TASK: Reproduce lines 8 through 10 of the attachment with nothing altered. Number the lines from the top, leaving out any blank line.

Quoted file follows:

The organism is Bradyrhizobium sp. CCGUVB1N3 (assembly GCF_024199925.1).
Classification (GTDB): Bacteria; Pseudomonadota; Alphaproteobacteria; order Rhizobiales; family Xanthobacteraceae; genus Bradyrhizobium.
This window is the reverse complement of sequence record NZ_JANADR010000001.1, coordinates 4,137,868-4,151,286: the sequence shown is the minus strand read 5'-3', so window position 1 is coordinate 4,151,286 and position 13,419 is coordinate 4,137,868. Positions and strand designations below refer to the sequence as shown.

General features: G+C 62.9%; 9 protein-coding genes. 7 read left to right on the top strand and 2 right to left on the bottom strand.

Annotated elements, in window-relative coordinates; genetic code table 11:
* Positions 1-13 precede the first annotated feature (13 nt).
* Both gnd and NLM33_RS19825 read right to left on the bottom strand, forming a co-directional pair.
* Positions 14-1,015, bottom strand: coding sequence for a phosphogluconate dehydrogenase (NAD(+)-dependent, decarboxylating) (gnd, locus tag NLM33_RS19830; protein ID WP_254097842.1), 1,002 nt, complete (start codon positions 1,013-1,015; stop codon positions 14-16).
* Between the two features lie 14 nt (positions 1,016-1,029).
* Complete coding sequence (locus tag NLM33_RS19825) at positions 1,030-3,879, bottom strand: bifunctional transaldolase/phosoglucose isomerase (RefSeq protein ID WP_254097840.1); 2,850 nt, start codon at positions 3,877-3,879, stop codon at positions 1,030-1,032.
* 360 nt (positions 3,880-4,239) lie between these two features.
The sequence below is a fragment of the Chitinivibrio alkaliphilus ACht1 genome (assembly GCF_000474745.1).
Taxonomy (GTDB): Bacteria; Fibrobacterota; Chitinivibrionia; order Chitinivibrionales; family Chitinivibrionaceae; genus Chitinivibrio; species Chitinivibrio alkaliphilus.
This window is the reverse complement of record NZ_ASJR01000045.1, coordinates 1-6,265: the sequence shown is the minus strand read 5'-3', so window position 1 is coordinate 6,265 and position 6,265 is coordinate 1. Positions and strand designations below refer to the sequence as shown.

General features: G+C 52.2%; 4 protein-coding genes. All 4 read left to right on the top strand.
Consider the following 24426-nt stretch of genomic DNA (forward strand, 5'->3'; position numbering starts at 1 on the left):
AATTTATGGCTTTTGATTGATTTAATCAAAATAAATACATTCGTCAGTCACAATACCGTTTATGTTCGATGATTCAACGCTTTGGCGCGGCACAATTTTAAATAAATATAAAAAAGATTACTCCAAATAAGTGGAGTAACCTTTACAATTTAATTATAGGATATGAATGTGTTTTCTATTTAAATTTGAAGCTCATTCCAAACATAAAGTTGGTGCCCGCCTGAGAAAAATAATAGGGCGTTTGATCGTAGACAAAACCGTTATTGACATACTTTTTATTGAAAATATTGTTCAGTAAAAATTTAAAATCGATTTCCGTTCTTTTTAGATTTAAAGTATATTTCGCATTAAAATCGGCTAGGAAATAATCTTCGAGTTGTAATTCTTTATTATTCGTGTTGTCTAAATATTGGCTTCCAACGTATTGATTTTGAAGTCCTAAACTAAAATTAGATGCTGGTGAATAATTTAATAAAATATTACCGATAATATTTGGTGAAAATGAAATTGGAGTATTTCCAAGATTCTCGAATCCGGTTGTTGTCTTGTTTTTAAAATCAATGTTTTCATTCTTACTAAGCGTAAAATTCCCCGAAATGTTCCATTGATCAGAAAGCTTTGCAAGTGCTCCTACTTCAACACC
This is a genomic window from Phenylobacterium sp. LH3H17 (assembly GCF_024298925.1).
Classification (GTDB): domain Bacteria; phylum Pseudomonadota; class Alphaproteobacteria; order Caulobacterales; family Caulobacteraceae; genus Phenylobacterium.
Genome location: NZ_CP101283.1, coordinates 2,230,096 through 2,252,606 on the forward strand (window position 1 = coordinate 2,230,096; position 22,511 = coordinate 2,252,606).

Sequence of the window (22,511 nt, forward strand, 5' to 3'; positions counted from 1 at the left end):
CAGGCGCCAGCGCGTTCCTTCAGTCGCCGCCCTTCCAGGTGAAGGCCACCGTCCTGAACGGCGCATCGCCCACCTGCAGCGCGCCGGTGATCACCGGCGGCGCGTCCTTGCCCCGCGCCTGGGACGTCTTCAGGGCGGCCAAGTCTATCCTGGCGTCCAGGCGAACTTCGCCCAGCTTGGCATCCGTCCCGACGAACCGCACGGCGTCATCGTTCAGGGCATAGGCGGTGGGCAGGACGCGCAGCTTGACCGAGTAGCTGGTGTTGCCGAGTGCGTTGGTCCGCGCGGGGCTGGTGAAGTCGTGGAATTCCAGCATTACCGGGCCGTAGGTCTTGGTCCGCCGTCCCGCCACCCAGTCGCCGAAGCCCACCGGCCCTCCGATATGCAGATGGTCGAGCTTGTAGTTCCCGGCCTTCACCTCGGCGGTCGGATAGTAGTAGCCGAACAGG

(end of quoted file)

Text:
* Positions 14-1,015, bottom strand: coding sequence for a phosphogluconate dehydrogenase (NAD(+)-dependent, decarboxylating) (gnd, locus tag NLM33_RS19830; protein ID WP_254097842.1), 1,002 nt, complete (start codon positions 1,013-1,015; stop codon positions 14-16).
* Between the two features lie 14 nt (positions 1,016-1,029).
* Complete coding sequence (locus tag NLM33_RS19825) at positions 1,030-3,879, bottom strand: bifunctional transaldolase/phosoglucose isomerase (RefSeq protein ID WP_254097840.1); 2,850 nt, start codon at positions 3,877-3,879, stop codon at positions 1,030-1,032.